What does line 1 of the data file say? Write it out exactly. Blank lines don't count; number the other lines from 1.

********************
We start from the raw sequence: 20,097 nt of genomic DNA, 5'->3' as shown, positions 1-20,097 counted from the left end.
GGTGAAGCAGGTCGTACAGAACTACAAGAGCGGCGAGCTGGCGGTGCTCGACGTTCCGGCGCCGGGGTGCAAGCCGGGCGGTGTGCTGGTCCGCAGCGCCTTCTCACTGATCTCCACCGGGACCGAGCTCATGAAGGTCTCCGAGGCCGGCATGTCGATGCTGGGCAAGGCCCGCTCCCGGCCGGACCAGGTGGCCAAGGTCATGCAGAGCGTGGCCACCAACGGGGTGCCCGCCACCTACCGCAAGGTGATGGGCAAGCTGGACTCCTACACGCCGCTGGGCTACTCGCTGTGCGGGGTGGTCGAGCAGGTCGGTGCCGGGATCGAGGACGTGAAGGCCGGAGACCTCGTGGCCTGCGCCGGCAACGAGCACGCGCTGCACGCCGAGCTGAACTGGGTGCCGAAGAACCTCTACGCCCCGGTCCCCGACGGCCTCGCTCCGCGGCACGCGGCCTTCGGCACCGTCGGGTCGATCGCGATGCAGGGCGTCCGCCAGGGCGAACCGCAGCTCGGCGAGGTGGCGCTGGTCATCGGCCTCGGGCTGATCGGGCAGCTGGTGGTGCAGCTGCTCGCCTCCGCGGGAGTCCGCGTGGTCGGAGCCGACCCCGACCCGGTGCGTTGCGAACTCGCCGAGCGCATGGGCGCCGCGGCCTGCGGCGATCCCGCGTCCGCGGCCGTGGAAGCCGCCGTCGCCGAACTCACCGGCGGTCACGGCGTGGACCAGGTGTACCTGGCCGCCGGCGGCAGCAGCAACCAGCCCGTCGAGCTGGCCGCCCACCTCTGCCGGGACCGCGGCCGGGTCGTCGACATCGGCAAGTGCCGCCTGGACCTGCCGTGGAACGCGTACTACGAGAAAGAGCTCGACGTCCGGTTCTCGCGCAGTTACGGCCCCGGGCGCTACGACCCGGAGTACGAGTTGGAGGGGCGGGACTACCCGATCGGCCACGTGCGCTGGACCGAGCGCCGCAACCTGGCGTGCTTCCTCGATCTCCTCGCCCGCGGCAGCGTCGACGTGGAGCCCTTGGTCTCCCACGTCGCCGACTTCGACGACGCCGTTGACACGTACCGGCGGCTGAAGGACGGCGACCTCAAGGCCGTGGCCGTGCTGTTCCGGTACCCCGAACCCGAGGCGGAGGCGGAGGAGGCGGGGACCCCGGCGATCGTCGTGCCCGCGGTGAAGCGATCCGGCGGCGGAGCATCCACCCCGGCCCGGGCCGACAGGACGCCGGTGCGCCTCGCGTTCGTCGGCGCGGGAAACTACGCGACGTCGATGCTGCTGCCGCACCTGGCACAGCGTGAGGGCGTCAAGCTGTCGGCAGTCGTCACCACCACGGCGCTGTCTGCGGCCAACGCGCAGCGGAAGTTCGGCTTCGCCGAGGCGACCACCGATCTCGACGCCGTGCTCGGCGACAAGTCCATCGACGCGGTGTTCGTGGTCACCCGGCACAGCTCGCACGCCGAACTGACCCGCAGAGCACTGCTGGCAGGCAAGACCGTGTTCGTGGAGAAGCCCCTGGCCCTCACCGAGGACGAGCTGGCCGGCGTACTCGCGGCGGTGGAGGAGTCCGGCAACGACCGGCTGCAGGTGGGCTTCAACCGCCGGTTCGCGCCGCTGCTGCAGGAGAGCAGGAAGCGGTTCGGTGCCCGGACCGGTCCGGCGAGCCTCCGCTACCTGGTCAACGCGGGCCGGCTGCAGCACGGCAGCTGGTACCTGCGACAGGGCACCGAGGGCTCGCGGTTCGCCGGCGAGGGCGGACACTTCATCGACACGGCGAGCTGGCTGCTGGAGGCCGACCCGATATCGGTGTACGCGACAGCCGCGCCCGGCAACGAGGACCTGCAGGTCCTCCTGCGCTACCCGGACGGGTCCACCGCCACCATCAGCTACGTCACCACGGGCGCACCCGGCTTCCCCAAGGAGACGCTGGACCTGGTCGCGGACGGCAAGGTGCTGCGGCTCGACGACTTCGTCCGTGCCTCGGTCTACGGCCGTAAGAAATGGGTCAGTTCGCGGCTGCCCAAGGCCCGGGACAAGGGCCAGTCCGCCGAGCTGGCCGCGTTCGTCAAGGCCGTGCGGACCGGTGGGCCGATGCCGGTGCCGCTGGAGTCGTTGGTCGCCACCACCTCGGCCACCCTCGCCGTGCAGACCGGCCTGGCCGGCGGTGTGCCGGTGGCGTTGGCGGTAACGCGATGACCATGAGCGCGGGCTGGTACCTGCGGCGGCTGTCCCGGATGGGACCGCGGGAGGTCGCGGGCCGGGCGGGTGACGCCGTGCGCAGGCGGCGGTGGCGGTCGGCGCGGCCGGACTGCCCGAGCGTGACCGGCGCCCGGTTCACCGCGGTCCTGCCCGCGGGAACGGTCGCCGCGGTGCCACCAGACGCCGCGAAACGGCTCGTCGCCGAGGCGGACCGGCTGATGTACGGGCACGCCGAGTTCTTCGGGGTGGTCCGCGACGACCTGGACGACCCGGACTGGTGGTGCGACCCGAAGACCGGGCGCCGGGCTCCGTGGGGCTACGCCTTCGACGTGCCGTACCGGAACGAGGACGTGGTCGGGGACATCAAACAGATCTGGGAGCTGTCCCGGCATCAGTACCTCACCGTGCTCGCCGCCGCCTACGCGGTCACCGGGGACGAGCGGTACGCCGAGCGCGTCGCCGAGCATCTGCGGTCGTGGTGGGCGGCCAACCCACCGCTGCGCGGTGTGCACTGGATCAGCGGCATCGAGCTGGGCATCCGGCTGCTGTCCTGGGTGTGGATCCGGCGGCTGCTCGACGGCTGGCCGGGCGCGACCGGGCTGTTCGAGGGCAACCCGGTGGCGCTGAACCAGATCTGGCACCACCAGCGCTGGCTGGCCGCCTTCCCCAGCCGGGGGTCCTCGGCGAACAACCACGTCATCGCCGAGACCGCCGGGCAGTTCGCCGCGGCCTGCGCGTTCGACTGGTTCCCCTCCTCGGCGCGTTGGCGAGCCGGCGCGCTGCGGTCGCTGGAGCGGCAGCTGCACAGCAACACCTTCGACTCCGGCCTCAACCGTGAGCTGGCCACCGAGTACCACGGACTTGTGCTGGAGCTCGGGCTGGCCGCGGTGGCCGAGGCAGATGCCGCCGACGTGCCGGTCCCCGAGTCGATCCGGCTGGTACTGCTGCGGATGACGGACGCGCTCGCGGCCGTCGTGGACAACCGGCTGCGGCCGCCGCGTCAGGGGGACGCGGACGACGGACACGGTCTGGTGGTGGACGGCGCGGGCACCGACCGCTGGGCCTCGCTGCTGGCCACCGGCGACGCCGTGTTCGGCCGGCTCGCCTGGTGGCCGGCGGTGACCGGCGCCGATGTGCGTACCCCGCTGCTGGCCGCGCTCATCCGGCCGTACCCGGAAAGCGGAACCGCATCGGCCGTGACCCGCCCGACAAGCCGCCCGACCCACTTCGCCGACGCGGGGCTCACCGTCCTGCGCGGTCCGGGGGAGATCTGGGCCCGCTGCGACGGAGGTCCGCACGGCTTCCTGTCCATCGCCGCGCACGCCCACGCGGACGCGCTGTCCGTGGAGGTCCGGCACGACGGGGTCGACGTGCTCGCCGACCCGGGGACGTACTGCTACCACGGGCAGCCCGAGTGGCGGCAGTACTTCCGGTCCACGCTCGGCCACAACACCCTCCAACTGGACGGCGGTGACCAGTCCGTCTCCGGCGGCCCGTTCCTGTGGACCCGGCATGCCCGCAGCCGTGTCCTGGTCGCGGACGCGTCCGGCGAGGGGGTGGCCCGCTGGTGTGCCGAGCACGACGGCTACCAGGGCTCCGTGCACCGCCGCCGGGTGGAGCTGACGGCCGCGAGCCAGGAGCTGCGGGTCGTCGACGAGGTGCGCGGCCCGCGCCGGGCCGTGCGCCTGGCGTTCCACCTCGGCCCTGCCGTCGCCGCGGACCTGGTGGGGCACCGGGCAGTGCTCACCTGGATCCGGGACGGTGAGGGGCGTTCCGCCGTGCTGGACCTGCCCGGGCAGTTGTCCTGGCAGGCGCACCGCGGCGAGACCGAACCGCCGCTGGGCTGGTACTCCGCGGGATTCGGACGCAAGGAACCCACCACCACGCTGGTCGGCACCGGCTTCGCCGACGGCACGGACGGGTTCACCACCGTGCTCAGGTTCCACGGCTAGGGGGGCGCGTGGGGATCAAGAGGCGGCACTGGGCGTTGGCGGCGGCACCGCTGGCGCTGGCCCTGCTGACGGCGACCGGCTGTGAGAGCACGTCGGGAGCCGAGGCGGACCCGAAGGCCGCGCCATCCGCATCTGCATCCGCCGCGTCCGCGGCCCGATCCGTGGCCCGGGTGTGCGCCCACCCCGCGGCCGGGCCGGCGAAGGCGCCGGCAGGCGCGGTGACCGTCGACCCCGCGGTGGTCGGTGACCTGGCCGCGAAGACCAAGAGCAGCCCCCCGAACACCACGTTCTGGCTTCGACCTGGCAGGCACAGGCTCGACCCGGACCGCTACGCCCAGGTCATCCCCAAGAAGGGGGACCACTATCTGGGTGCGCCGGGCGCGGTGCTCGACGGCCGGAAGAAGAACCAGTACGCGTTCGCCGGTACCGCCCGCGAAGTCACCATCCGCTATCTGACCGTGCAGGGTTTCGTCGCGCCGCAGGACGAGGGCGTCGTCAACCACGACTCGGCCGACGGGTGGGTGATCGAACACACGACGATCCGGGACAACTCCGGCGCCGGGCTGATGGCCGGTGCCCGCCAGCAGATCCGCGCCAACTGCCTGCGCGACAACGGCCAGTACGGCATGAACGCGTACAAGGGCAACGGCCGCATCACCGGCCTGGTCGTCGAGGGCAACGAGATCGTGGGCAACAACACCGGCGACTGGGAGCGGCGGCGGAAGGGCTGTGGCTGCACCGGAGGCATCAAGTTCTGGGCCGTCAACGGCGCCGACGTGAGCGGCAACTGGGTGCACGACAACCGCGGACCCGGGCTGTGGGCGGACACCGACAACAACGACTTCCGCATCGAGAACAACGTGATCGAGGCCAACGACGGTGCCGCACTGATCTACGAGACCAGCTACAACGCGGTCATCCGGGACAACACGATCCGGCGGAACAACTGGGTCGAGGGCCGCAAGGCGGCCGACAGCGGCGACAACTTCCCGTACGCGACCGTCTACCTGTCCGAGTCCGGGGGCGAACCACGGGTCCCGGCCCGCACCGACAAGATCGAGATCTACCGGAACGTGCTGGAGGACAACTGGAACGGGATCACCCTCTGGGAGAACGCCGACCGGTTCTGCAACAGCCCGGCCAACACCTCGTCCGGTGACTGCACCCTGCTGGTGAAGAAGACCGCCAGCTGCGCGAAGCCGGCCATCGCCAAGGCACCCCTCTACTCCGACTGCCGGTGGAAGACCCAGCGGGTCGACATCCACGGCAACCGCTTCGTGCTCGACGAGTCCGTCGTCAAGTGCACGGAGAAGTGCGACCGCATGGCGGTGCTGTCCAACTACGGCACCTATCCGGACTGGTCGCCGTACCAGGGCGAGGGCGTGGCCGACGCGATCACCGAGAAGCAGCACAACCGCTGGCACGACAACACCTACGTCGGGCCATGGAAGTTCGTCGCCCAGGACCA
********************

We start from the raw sequence: 20,097 nt of genomic DNA, 5'->3' as shown, positions 1-20,097 counted from the left end.